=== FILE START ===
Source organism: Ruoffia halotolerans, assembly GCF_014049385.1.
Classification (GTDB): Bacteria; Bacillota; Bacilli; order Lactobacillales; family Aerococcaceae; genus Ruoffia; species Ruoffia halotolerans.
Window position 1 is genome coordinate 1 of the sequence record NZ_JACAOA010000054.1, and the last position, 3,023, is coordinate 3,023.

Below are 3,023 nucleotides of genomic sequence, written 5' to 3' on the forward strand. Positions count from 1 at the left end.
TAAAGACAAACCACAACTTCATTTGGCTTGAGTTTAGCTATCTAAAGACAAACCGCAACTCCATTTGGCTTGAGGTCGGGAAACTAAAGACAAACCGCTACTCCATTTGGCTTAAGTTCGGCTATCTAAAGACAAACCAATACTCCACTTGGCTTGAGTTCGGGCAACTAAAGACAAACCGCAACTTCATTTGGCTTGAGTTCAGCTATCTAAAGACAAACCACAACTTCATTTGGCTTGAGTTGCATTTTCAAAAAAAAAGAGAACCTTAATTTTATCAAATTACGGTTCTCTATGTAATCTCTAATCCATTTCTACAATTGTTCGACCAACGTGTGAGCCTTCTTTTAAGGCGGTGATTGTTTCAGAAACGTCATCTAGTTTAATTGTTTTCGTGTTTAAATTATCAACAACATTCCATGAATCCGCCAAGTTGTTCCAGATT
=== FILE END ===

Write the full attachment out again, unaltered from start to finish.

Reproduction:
Source organism: Ruoffia halotolerans, assembly GCF_014049385.1.
Classification (GTDB): Bacteria; Bacillota; Bacilli; order Lactobacillales; family Aerococcaceae; genus Ruoffia; species Ruoffia halotolerans.
Window position 1 is genome coordinate 1 of the sequence record NZ_JACAOA010000054.1, and the last position, 3,023, is coordinate 3,023.

Below are 3,023 nucleotides of genomic sequence, written 5' to 3' on the forward strand. Positions count from 1 at the left end.
TAAAGACAAACCACAACTTCATTTGGCTTGAGTTTAGCTATCTAAAGACAAACCGCAACTCCATTTGGCTTGAGGTCGGGAAACTAAAGACAAACCGCTACTCCATTTGGCTTAAGTTCGGCTATCTAAAGACAAACCAATACTCCACTTGGCTTGAGTTCGGGCAACTAAAGACAAACCGCAACTTCATTTGGCTTGAGTTCAGCTATCTAAAGACAAACCACAACTTCATTTGGCTTGAGTTGCATTTTCAAAAAAAAAGAGAACCTTAATTTTATCAAATTACGGTTCTCTATGTAATCTCTAATCCATTTCTACAATTGTTCGACCAACGTGTGAGCCTTCTTTTAAGGCGGTGATTGTTTCAGAAACGTCATCTAGTTTAATTGTTTTCGTGTTTAAATTATCAACAACATTCCATGAATCCGCCAAGTTGTTCCAGATT